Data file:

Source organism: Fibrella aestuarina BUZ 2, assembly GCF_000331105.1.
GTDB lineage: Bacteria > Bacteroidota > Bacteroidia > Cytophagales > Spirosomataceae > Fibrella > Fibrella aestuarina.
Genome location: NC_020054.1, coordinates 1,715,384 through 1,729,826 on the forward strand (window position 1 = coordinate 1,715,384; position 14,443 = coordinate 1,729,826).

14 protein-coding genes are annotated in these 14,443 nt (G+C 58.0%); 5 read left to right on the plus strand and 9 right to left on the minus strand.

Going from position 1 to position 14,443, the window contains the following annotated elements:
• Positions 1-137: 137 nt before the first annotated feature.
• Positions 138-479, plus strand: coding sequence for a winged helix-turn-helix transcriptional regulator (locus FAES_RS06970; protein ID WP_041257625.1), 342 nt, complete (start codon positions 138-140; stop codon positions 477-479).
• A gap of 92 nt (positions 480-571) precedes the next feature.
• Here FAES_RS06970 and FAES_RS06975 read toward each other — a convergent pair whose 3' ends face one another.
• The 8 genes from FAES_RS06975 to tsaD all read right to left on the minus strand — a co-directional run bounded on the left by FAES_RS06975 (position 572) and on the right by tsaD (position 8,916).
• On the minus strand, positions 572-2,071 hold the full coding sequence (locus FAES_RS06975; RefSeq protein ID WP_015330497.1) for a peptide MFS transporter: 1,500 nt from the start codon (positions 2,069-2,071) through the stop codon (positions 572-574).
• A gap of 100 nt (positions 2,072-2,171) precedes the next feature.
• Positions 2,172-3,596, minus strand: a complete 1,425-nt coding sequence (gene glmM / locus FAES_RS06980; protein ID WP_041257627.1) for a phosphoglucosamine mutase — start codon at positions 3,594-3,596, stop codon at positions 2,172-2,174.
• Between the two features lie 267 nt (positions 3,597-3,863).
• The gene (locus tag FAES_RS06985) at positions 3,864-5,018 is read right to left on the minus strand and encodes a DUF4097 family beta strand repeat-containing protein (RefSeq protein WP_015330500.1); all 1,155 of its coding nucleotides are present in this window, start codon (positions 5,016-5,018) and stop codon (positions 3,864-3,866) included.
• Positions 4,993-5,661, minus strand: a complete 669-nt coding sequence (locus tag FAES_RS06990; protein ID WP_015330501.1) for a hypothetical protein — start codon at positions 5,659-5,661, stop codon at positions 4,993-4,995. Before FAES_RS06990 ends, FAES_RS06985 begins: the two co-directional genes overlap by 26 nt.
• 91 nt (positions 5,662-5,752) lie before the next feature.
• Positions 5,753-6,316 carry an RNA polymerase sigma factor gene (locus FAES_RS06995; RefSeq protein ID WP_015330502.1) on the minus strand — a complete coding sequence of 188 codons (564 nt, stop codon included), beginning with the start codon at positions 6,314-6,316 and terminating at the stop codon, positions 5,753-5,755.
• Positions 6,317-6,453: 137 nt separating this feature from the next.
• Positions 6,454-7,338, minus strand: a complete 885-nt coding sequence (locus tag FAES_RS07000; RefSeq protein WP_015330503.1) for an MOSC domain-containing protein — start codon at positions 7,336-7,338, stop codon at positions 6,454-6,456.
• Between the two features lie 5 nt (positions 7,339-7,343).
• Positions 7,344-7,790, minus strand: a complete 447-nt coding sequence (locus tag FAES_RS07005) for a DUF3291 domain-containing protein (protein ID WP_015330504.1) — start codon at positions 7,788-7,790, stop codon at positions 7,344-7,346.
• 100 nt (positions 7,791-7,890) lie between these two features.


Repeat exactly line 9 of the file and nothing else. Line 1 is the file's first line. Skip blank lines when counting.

• Here FAES_RS06970 and FAES_RS06975 read toward each other — a convergent pair whose 3' ends face one another.